The first thing you want to ask yourself, as unlikely as it may be, is if your loans qualify for discharge.  Check out the student aid website to see the detailed criteria.  It will only cost you a few minutes of your time, but wouldn’t you be kicking yourself if you just assumed your loans didn’t qualify only to find out later that they did?

The next best thing to consider is loan forgiveness.  Public Service Loan Forgiveness (PSLF) is the fastest way there.  The Department of Education will forgive all of your loans and accumulated interest, tax-free after 120 qualified payments.  Beware, there are very strict rules to making qualified payments.  Again, check out the student aid website detailing these rules.  If you’re willing to work at a qualified employer (for probably less pay) and aim for PSLF, forbearance is a bad option because you won’t be accumulating qualified payment credits.  It would be better to make income driven payments like in the previous examples, or even less.  If your AGI is low enough, your IDR payment can be $0 and still counts as a qualified payment.

If working in a public or nonprofit setting to get PSLF doesn’t appeal to you, forgiveness may still be an option.  This strategy works when the debt to income ratio is very high.  Because attendings are high earners, it takes a much larger amount of debt to make this strategy work.  When aiming for forgiveness, you may ask “why not just use forbearance?  The amount of debt actually forgiven becomes arbitrary, right?”  Not exactly.  IDR forgiveness comes with an income tax bill in the year of forgiveness.  Using forbearance will allow this debt to accumulate for however many years you’re in training, resulting in a significantly larger tax burden down the road.  On top of the extra time in accumulation, capitalization occurs annually while in forbearance.  This is when the accumulated interest gets added to the principal and interest is charged on interest.  This is not the case when making IDR payments.  Making IDR payments while in residency also lowers the cumulative amount you pay because your AGI is lower during that time.  Between cumulative payments and the tax burden associated with forgiveness, forbearance will end up costing you more than you may realize.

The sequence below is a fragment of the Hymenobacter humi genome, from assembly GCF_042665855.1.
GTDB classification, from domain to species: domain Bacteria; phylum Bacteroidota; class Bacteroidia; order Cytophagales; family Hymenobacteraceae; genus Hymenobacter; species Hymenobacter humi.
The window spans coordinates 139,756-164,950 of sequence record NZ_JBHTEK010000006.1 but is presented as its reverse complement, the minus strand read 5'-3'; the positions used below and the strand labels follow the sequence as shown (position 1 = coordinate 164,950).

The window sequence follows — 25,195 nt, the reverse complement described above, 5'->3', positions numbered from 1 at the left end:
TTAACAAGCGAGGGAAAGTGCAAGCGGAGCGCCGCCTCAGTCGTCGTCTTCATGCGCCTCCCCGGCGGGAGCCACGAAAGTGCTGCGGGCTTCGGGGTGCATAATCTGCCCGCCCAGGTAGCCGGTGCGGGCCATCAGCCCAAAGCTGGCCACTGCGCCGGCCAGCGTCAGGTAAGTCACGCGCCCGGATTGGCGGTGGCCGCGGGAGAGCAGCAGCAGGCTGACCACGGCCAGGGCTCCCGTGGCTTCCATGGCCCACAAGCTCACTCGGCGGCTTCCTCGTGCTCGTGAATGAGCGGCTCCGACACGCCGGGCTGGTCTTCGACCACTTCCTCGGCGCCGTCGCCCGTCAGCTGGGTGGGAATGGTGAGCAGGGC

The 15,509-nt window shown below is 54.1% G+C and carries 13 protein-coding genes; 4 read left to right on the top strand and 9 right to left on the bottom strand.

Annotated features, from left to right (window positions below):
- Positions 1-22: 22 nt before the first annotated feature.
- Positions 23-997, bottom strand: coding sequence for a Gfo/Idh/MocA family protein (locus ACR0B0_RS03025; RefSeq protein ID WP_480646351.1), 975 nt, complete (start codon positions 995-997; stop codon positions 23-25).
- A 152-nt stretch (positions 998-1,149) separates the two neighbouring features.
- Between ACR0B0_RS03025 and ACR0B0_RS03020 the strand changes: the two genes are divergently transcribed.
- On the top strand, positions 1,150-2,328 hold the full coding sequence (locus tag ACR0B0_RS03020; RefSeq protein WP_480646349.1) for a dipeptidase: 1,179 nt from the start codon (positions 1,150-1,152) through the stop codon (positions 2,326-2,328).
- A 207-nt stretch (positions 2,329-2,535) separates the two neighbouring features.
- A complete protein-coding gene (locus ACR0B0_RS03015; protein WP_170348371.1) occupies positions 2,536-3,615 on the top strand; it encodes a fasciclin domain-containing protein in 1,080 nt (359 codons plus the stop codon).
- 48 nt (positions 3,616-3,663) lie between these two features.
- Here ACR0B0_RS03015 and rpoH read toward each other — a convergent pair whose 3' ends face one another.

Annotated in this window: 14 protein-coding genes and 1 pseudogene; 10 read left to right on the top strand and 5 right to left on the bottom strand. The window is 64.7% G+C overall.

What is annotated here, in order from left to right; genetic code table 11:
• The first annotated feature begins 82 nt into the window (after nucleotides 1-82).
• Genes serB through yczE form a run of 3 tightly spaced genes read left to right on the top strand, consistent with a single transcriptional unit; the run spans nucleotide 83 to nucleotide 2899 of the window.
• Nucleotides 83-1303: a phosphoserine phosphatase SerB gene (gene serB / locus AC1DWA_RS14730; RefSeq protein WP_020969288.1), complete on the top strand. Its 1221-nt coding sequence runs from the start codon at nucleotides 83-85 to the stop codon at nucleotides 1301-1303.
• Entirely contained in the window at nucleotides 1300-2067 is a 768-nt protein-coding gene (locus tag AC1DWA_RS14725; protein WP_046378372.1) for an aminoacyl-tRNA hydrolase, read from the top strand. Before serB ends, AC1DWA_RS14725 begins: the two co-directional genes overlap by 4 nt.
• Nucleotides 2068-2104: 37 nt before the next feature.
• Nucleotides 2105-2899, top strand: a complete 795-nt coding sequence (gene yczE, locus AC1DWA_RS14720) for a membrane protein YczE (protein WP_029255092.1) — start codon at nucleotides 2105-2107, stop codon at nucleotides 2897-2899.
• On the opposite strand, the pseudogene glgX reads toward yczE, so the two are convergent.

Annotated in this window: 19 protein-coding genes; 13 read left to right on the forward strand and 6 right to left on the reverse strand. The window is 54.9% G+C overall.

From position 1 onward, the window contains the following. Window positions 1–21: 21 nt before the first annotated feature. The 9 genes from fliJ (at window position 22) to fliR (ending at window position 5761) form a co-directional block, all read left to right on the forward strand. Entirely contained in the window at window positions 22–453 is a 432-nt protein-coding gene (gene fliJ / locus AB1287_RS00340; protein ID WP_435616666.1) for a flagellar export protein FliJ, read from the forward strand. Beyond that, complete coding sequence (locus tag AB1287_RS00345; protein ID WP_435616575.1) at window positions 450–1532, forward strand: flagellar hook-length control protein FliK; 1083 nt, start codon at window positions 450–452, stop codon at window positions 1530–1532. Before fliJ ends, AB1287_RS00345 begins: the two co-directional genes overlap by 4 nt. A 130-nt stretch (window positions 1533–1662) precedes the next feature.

What if you have an additional stream of income and can afford standard repayment?  It’s still likely to hurt, but the sooner you rid yourself of debt, the more effectively you make the time value of money work for you.  This potentially works in two ways.  First, it relieves you of compounding interest over time, and Second, you can reallocate your resources to investing for future financial goals and leverage the time value of money in your favor.  While there are many consumer protections afforded only to federal loans, if you’re going to pay down your debt quickly, it makes sense to refinance with a private lender and secure a lower interest rate.

Finally, what if you’re in a position where you can’t afford to make IDR payments?  Maybe you have a large family and/or other debts.  This is where forbearance becomes a necessity.  That’s why it’s there.  It’s a safety net to get you through lean times and should be used as such.  Debt is an awful burden and should be avoided when possible.  As residents, you have “mandatory” forbearance in your back pockets for the whole of your training.  If you need to use it, it’s there, but I hope you take some time to evaluate all of your options before reaching for it.